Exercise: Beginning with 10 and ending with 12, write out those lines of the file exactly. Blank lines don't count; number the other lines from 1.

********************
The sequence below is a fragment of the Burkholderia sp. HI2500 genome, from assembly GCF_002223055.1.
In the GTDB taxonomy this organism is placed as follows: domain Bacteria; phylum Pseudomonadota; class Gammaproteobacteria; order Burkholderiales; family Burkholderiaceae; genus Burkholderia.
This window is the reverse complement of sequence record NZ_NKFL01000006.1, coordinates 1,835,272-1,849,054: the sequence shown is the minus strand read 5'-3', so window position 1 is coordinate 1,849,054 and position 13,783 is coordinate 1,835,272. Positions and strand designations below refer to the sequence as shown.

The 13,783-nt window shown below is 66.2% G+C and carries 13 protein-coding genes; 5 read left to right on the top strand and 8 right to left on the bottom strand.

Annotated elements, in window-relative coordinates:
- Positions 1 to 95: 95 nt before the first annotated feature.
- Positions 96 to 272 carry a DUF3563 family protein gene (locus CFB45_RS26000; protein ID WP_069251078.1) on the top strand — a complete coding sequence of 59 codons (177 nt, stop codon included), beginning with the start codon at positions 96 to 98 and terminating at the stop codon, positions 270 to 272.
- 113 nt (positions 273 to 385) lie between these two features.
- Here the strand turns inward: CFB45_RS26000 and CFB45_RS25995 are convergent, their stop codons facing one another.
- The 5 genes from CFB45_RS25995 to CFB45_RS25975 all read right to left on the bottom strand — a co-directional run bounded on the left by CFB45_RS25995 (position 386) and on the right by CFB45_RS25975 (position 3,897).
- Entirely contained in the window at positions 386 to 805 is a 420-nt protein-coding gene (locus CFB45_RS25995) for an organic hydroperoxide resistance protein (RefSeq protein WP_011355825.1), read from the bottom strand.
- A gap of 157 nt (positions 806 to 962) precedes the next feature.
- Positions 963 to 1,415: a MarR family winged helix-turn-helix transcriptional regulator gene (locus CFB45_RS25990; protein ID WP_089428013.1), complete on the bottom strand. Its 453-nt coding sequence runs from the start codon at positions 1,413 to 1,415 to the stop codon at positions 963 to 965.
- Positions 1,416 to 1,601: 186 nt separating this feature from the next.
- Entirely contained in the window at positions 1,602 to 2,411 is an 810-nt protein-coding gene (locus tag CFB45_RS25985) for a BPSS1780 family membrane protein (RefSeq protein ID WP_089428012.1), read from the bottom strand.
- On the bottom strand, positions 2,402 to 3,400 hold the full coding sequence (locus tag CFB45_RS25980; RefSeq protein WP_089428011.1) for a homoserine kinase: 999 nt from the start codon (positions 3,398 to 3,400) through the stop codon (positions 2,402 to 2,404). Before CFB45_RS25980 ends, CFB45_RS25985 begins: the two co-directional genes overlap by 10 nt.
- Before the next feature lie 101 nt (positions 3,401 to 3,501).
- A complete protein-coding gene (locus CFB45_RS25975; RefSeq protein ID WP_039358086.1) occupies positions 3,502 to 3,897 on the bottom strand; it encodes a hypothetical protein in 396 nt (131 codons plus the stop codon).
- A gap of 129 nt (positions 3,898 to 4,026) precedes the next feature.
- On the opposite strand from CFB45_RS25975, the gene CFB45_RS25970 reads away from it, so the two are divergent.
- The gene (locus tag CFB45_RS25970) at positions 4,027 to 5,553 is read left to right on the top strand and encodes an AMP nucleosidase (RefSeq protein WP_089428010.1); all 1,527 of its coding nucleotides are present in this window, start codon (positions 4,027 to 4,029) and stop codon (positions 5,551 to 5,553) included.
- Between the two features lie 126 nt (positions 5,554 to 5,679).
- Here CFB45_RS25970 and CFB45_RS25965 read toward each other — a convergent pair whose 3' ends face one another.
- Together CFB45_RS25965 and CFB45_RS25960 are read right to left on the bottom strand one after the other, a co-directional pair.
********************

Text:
- The 5 genes from CFB45_RS25995 to CFB45_RS25975 all read right to left on the bottom strand — a co-directional run bounded on the left by CFB45_RS25995 (position 386) and on the right by CFB45_RS25975 (position 3,897).
- Entirely contained in the window at positions 386 to 805 is a 420-nt protein-coding gene (locus CFB45_RS25995) for an organic hydroperoxide resistance protein (RefSeq protein WP_011355825.1), read from the bottom strand.
- A gap of 157 nt (positions 806 to 962) precedes the next feature.